The generation-skipping transfer (GST) tax is imposed on certain transfers that skip generations, to ensure that property is subject to transfer tax at each generational level. The tax is imposed at the rate equal to the highest federal estate tax rate at the time of the transfer. Each individual is allowed a GST exemption that may be allocated to a transfer so that it will be exempt from GST tax.
Under the Economic Growth and Tax Relief Reconciliation Act of 2001 (EGTRRA), 1 the GST tax was scheduled to be repealed entirely for 2010. The GST tax was retroactively reinstated for 2010 by the Tax Relief, Unemployment Insurance Reauthorization, and Job Creation Act of 2010 (the Tax Relief Act), 2 but Congress provided that the GST tax due on GSTs made in 2010 is zero. It did so by making the applicable rate determined under Sec. 2641(a) zero for GSTs made after December 31, 2009, and before January 1, 2011. 3
All generation-skipping transfers are taxed at the “applicable rate” (a flat rate equal to the maximum federal estate tax rate in effect at the time of the generation-skipping transfer) multiplied by the “inclusion ratio.” 4 The inclusion ratio is determined by subtracting the “applicable fraction” from one. 5 The applicable fraction is defined as the fraction with:
- A numerator equal to the GST exemption allocated to the trust; and
equal to the
value of the
the trust less:
- Any federal estate tax and state death taxes chargeable to the trust and actually recovered from the trust;
- The amount of any charitable deduction allowed under Sec. 2055, Sec. 2106, or Sec. 2522 with respect to the transfer; and
- In the case of a direct skip, the value of the portion of the transfer that is a “nontaxable gift.” 6
Example 1: In 2009, T transferred $100,000 to a newly created irrevocable trust providing that income is to be accumulated for 10 years. At the end of 10 years, the accumulated income is to be distributed to T’s child, C, and the trust principal is to be paid to T’s grandchild, GC. T made an affirmative allocation of $40,000 of her GST exemption to the trust on a timely filed gift tax return for 2009. The applicable fraction of the trust is 2/5 ($40,000 ÷ $100,000), or 0.40, and the inclusion ratio is 3/5 (1 − 2/5), or 0.60. In 2019, if the maximum federal estate tax rate is 55%, 7 the GST tax rate applicable to the trust is 0.33 (0.55 × 0.60). 8
The applicable fraction for a trust is recomputed when property is added to an existing trust. 9 The numerator of the recomputed applicable fraction generally is the sum of:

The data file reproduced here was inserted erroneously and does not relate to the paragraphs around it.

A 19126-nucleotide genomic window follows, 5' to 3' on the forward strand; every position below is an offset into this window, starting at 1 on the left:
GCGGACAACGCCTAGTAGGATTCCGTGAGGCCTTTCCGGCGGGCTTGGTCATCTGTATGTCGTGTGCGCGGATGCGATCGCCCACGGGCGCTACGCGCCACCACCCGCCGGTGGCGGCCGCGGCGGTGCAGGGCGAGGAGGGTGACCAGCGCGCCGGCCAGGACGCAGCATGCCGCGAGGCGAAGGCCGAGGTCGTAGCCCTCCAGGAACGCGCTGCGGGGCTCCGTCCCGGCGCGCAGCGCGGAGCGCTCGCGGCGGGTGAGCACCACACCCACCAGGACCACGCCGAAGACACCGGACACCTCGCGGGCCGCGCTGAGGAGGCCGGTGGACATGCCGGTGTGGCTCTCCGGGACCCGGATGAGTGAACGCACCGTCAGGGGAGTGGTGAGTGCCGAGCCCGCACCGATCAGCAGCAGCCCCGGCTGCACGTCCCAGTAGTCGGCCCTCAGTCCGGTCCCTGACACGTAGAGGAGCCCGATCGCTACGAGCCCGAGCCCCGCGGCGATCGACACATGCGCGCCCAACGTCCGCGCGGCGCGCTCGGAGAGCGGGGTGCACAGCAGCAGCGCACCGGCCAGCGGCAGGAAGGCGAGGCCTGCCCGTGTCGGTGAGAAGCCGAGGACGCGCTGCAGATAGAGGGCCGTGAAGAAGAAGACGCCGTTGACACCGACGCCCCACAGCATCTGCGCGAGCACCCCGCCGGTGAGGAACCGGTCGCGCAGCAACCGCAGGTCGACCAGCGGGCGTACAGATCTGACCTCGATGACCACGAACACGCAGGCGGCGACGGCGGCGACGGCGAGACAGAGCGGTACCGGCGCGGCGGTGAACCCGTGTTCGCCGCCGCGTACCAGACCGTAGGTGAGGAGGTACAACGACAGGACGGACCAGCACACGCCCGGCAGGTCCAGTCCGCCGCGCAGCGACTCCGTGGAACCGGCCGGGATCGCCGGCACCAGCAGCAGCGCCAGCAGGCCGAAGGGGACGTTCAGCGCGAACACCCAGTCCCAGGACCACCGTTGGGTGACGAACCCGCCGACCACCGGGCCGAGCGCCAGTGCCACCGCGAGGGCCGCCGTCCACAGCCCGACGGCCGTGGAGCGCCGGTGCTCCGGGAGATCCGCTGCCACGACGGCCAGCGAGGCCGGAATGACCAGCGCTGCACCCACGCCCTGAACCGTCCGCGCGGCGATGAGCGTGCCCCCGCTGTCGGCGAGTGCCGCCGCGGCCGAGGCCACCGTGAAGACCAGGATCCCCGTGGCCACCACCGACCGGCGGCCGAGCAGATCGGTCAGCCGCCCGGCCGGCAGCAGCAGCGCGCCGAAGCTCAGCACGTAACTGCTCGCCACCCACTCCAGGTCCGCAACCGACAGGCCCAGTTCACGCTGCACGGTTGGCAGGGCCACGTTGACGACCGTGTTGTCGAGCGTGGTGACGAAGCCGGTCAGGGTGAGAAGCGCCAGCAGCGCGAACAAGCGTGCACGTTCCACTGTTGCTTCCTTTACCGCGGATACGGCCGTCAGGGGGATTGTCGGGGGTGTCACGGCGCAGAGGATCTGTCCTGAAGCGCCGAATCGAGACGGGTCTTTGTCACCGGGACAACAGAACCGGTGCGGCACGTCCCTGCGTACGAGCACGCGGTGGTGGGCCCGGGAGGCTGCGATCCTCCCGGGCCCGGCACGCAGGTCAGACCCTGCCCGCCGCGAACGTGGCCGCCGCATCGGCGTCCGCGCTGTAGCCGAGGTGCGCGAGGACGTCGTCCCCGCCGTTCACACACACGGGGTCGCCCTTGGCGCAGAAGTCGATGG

- The amount of GST exemption currently being allocated to the trust (if any), plus
- The value of the “nontax portion” of the trust.
The denominator of the recomputed applicable fraction generally is the value of the trust principal immediately after the occurrence of the recomputation event. 10 The nontax portion of the trust is determined by multiplying the value of the trust principal immediately before the recomputation event by the then-applicable fraction. 11
Example 2: T transfers $1 million to a newly created trust and allocates $1 million of GST exemption to the transfer. Thus, the applicable fraction of the trust at that time is 1, and the inclusion ratio is zero. T subsequently transfers $250,000 to the trust. Just before the addition, the value of the trust is $1,200,000. The nontax portion of the trust at the time of the addition is $1,200,000 (applicable fraction of 1 × $1,200,000). If T has no more GST exemption to allocate to the trust, the new applicable fraction will be 0.828 ([0 + $1,200,000] ÷ [$1,200,000 + $250,000]) and the new inclusion ratio will be 0.172 (1 − 0.828).
Transfers to Trusts
Many donors create trusts solely for the benefit of grandchildren and more remote descendants. These trusts are considered skip persons because the beneficiaries are in a generation two or more below the generation of the donor. 12 Transfers to these trusts are treated as direct skips. In the past, a donor’s available GST exemption automatically was allocated to an inter vivos direct skip, unless the donor elected out by paying the GST tax with the filing of the gift tax return. As a general rule, the donor’s GST exemption was allocated to all the transfers to such a trust so that the trust’s inclusion ratio was zero.